I have lived with my horses in many towns, counties, and states.  It’s always the same. People want to live in the country and then when they get there they want what makes it the country gone.

In Staten Island, New York we had 4,000 horses at one time.  You could ride your horse absolutely anywhere.  Tie up to a tree or telephone pole and go in and have lunch, pick up stuff at the store, or go to the Post Office. Technically barns weren’t supposed to be there within the”City Limits”, but many people had them in their backyards.  No one used to enforce the laws, it was country living in its finist.  Small towns and communities were everywhere.  We just rode down streets and waved to the neighbors as we went.  It’s just the way it always was.  Then “The Bridge” (Verrizano) was built.  It made a beautiful backdrop in the movie “Saturday Night Fever”, but it was the end of Staten Island.  Instead of riding the ferry to Staten Island from Brooklyn or New York City you could drive.  It opened up a whole new suburbia right there, a short distance from N.Y.C. Totally destroyed the bucolic beauty of the Island.  Inch by inch horses were pushed out. Everyone, who had horses, moved to New Jersey.  Just a handful of horses remain today.

Those of us, which were many, who cared back then, decided we had to do something to save some areas for riding.  The trails through the woods we once rode were being threatened.  We were told that horses were eroding the land and bothering the flora and fauna.  Those trails had been used for 100’s of years and everything was still flourishing.  The horses did absolutely no damage.  If anything the manure helped the flora and fauna.  It’s all natural.  So the horse people banded together with other groups to save the area.  When all was said and done, the other groups got access and the horse people were restricted to riding around the outside of the “park.”  Seriously?!  We were there first.  Those others didn’t even know that land existed.

I watched it happen in Staten Island, and then again in N.J.  Once again we banded together to fight to keep horses in the area.  Some townships loved the idea and actually required people to leave easements for horse trails, others turned their heads away and didn’t even acknowledge there was a problem or people who cared.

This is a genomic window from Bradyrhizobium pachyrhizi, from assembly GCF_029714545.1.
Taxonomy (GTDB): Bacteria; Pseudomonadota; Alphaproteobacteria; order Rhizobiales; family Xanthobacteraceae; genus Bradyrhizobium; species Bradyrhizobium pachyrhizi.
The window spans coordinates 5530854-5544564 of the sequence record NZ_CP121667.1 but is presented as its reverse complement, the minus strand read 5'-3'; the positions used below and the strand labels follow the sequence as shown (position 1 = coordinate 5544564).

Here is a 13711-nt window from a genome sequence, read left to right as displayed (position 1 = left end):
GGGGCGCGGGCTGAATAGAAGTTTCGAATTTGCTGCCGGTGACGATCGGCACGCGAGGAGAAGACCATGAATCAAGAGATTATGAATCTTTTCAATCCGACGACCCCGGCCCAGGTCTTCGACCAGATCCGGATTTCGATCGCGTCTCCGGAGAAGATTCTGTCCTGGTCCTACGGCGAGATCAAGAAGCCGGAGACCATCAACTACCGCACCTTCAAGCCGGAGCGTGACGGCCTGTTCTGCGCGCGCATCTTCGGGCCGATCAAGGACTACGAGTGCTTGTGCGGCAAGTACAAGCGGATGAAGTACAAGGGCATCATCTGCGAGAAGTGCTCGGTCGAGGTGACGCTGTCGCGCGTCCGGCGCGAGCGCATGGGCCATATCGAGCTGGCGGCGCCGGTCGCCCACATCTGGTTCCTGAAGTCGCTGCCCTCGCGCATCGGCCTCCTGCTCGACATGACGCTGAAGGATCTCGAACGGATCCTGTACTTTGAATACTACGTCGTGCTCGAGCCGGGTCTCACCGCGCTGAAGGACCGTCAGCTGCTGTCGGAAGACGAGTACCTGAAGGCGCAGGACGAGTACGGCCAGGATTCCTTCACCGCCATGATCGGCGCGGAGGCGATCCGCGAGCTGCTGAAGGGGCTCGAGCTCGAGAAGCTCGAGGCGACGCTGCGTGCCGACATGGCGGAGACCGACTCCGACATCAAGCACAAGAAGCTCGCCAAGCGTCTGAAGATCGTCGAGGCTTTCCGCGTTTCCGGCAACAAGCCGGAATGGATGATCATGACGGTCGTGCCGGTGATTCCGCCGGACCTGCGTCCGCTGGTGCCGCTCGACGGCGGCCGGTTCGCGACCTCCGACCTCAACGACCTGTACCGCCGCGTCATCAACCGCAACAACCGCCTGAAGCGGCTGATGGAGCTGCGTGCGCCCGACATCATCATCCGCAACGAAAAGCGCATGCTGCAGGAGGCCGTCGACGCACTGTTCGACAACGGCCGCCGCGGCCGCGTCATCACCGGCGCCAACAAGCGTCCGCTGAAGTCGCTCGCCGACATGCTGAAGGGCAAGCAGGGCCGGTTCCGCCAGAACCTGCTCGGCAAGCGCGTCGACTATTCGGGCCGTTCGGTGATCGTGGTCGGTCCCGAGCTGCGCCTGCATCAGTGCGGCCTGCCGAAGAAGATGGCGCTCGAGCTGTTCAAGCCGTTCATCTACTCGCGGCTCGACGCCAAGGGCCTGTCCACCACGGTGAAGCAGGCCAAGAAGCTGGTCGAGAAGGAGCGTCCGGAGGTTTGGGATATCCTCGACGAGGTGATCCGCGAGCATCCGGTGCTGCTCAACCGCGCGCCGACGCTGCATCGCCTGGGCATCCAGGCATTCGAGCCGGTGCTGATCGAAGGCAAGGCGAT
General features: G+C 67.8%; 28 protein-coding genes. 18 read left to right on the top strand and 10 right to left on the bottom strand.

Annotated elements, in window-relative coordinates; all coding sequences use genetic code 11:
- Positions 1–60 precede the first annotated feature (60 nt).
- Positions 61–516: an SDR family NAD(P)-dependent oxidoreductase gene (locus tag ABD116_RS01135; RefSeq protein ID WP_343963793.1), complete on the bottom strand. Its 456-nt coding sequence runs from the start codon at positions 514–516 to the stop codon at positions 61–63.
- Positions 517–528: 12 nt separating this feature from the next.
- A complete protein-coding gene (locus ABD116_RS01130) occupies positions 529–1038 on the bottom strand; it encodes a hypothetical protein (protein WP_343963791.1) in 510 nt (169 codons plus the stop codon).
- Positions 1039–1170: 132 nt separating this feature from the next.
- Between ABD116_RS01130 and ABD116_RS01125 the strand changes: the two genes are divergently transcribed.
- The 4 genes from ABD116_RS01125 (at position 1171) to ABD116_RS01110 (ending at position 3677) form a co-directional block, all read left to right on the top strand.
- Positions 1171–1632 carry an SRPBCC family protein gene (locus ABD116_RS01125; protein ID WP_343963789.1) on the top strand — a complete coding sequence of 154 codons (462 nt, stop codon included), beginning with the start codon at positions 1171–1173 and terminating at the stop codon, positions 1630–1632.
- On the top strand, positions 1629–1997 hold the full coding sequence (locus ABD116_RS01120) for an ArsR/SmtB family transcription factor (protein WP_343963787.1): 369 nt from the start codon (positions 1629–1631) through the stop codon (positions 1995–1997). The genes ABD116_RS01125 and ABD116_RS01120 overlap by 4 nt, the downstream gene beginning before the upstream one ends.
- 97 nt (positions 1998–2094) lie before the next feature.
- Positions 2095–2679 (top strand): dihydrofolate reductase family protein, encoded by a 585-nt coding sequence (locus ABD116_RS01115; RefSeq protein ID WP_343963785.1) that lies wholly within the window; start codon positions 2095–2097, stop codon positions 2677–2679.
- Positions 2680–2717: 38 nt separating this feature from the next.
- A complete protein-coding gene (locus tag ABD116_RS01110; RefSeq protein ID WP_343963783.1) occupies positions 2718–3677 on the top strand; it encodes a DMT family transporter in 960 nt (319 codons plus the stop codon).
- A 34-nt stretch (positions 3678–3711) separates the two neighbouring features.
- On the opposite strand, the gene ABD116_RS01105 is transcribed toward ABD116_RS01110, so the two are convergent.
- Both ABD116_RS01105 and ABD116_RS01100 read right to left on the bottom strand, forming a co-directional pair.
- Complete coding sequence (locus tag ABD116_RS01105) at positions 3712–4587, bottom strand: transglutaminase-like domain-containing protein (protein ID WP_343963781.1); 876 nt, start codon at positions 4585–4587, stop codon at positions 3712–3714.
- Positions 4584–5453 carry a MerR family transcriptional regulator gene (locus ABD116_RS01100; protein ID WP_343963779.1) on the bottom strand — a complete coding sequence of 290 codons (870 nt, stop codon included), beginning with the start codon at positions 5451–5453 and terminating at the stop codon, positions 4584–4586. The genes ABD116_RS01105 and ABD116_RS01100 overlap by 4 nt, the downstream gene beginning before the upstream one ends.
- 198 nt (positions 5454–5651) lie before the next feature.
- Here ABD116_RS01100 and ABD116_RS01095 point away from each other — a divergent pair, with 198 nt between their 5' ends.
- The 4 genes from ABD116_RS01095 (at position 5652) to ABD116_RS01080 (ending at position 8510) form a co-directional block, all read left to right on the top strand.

So now I’m here in Florida watching It happen all over again.  This is getting very old.  All the ranches that we Fox Hunted on are being sold off to developers.  Soon there will be housing developments, along with their own schools and shopping centers, where cattle once grazed.  Fox, Bobcats and many other local wildlife will be pushed from their homes.  Concrete and street lights will be the norm.  Gone will be the Cypress banks, flowing streams, pine trees and Sandhill Cranes.  Six lanes of traffic will replace dirt paths that were once used by man and beast for centuries.

The sad thing is that most people don’t care.  As bad as the clubs and organizations may be, that is the only hope of holding back the onslaught of progress.  “United We Stand, Divided We Fall” must remain the battle cry.  Together we have a voice, alone we are ignored.  It’s the old “The Squeaky Wheel Get’s The Grease.”

So as much as you may want to stay out of the politics of each organization, you have to get involved.  You don’t have to become sucked into the politics, but you do have to be part of the number who wants to keep horses in your particular area.  Find a local group who is attached to a state and national chapter, and join.  You need to financially support them with your membership, but you don’t have to play the ego game.

Stand up and be counted for the right to have horses in your area.  To keep the trails you have enjoyed over the years.  Or someday we might be like the Ringling Bros. Circus, just a faded memory in some old persons mind.

It’s Summer Time!!!!!!

I love summer, that’s why I live in Florida.  Even with all its bugs, and heat, I still love it.  Actually I use less fly spray here than I did up north.

Think of all the fun stuff you can do.  Go trail riding and get bit by every bug in the area, but it’s a good excuse to gallop to out run them. Take your horse swimming, and watch the manure balls float toward England, when you live up north, or Africa when you live down south.  Bathe your horse and get wetter than he is.  If you don’t have a pool, you can always sit in the water trough.

When we were kids, it never failed, someone would throw someone into the water trough.  If they were kind, someone would empty your pockets and remove your watch before the dunking. However you’d have to lay on your back, on the ground, to get the water out of your high boots.  Now if you were really lucky, it would end there.  However, the kids at my barn never let it go at that.  They would roll you in the manure pile, dump hay from the loft on you, or perhaps lime.  You were quite a sight riding home on public transportation looking and smelling like that.

We’d put hay out in the fields for horses using a small dump truck.  Everyone was covered, and itchy, with hay.  Sometimes people just happened to fall out of the back while in transit, but when it was empty was the most fun.  Bill would lift the dump body and we would hold onto the front.  He would then drive under low branches to see who would let go.  Funny, no one ever did.  It’s really hard explaining that to your parents.

Sitting on the porch watching the sunset, then going out after dark and jumping on our horses, bareback, maybe a halter if you were lucky.  Oh no lead lines of course.  We’d run around in the dark trying not to hit trees.

Now I sit on the porch or at the barn and watch the sunset.  Sometimes on the mounting block with my horse next to me, and I’ll dream about being young and stupid again.  If given the chance to do it again, I think I would.  Well maybe not hanging from the front of the dump truck, but the rest of it.  I wouldn’t trade any of those memories for all the tea in China.

It doesn’t matter if you are young or old, create memories with your horses and friends. Some day that will be what puts a smile on your face.  Bug bites and all.

It’s summer, let the games begin!